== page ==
By A. H. KOSCHMANN and M. H. BERGENDAHL - USGS 1968
Mining began in Humboldt County in the early 1860's and for many years there was sporadic production from several districts. The discovery of fabulously rich gold ores in the National district in 1907 probably was the most significant event in the mining history of the county. These rich ores were soon depleted, and mining activity declined until 1935, when it increased with the discovery of ore in the Jumbo mine in the Awakening district. The Getchell mine, in the Potosi district, became active in 1938, and for several years thereafter it was the largest gold producer in the State. Most of the gold mined in Humboldt County has come from lodes, but there has also been considerable placer gold produced from the Dutch Flat district.
Vanderburg (1938b, p. 13, 14) listed production data for gold as early as 1890 and for silver and gold as early as 1870. For the period 1870-90, a total of $4,975,372 in gold and silver was produced. From 1890 through 1903 about 31,830 ounces of lode and placer gold was mined. From 1905 through 1959, a total of 811,712 ounces of lode gold and 36,720 ounces of placer gold was produced.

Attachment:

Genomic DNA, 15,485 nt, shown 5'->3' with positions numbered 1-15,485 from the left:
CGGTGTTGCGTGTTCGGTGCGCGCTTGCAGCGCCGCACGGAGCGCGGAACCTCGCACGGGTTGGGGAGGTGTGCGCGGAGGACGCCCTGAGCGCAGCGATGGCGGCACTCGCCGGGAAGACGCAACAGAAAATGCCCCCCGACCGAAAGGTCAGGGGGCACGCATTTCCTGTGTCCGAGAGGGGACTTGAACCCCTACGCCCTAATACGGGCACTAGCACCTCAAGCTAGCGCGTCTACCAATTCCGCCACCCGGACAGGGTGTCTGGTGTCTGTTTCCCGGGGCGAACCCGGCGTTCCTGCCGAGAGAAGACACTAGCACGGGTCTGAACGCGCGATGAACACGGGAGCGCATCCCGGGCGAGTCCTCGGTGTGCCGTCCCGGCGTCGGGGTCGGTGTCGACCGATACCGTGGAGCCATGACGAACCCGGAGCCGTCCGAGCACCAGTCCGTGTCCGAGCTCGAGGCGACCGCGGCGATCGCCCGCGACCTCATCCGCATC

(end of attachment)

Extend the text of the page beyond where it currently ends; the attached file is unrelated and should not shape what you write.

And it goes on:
Humboldt County contains several north-trending mountain ranges, separated by arid undrained valleys, many of which contain playa lakes.
The Awakening district is about 45 miles northwest of Winnemucca in the Slumbering Hills.
About 1910 mining began in this area, and there was a small production of gold and silver from 1912 to 1918. In 1935 the discovery of the Jumbo mine opened a new period of large-scale activity. The early production could not be determined, but from 1935 through 1959, a total of 25,648 ounces of gold was produced.
Metamorphosed muds and impure sandstones, now slates and schists of probable Mesozoic age, are exposed throughout most of the area (Calkins, 1938, p. 9-15). A body of quartz monzonite has intruded the Mesozoic rocks and produced zones of contact metamorphism. Aplite and pegmatite dikes are associated with the intrusive. Tertiary latite and andesite flows, underlain by lake beds, cap the higher parts of the area.
Most ore deposits are gold-bearing quartz veins in the slates (Calkins, 1938, p. 15-22). Most of the veins are less than 1 foot thick and have numerous branches. Their average strike is north and their dips are variable. The Jumbo deposit, however, is completely different from the other veins of the district. Its most characteristic feature is the abundant adularia and sparse quartz in the gangue. The veins are small and irregularly distributed, as in a stockwork (Calkins, 1938, p. 19-20).
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